Parenting with Insight: How You Can Help Your Child Deal with Change

Despite change being a part of life, dealing with it can be challenging. Children especially have a difficult time coping with change because it can shake their sense of security. As a parent, it’s your privilege to help your child deal with change and manage associated stress and anxiety in a positive way. Yet, this can sometimes be easier said than done.

After all, if your child is dealing with change there’s a good chance that you are as well.

Here are a few insightful parenting tips to help your child deal with change.

Set a Good Example

With change often comes stress and anxiety, as mentioned before. Often, these feelings can be overwhelming to both adults and children alike.

To help your child deal with change, it’s vital to cope with your own stress and anxiety in a productive way

To help your child deal with change, it’s vital to cope with your own stress and anxiety in a productive way. As a result, your child will take cues from you on how to feel better themselves.

For example, relocating can be a high-stress time. So, how do you respond when all the boxes and misplaced items start getting on your nerves?

Your child will likely mirror the way you respond to these emotional triggers and stimuli. Be sure to set a good example of regulating your emotions, even when the situation may be difficult for you, too.

Offer Age-Appropriate Explanations

Change comes in all forms—a friend moving away, changing schools, divorce, relocation, a new teacher, parents changing jobs, etc.

Keep in mind that every child will respond to these changes in their own unique way. Even in the same family, siblings respond differently.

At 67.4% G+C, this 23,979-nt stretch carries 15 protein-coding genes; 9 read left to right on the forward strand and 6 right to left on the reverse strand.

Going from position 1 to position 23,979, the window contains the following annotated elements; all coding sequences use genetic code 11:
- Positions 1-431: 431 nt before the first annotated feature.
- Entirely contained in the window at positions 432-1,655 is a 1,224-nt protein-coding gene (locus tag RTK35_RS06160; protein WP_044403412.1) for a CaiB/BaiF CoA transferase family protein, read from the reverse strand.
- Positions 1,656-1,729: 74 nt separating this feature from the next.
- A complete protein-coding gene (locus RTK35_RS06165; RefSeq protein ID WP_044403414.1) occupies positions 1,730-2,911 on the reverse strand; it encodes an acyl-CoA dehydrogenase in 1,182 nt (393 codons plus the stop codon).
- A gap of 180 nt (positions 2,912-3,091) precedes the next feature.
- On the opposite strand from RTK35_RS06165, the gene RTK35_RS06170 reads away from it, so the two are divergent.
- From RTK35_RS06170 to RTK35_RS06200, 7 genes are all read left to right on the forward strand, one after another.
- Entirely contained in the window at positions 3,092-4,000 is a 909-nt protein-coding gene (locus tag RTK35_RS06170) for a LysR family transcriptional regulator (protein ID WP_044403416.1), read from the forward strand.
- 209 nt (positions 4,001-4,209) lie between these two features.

To best help your child deal with change, try to explain exactly what’s going to happen during the change. Be sure to make your explanation appropriate for your child’s age, too.

For example, perhaps you were promoted at work, bumping your shift up by one hour on both ends.

Explaining this to your five-year-old means talking about how it’s going to impact their breakfast routine as well as their after-school routine—two very big transitional times in a young child’s daily routine.

Stick to Your Routine

It may sound funny, encouraging you to stick to your routine when obviously undergoing a life change means some type of routine change as well.

Nevertheless, any part of the routine you can stick to, do so.

Maybe a part of your daily routine is eating breakfast with your child each morning. Even with the job change scenario, it may be possible for you to eat a little later and your child eat a little earlier, continuing to embrace that daily tradition.

As you may know, children thrive on routines. By sticking to as much of your old routine as possible, it instills a sense of security in your child.

Although it may not seem significant to you, children perceive things differently, and it may be incredibly important to them.

Deal with Change Alongside Your Child

Most importantly, be supportive of your child as they deal with change. Some children are resilient, responding positively to change. Others have a more difficult time with it.

Whatever the case may be with your child, do what you can to emotionally uphold them as they learn to adjust.

Remember to let them know that you’re in this life change together—bumps and all.

For example, if one of their friends moves away, practice empathy and compassion. Talk with your child about how they feel. Validate their emotions and encourage them to express themselves by asking open-ended questions.

Simply having a parent in their corner will uplift and help your child deal with change in profound ways.

Dealing with change can be difficult for anyone. It’s not uncommon to feel overwhelmed during such times. A therapist can help you and your child work through the changes together.

If you need support to help your child deal with change, please reach out to us today. Eddins Counseling Group in Houston, TX has qualified and experienced child counselors and family counselors that can help your family cope with change. Call us today at 832-559-2622 or book an appointment online

Rachel Eddins, M.Ed., LPC-S, CGP on Twitter
Rachel Eddins, M.Ed., LPC-S, CGP
Rachel’s passion is to help people discover their personal gifts and strengths to achieve self-acceptance, create a healthy relationship with food, mind and body, and find meaning and fulfillment in work and life roles. She helps people create nurturance and healing from within to restore balance and enoughness and overcome binge eating, emotional eating, anxiety, depression and lack of career fulfillment.

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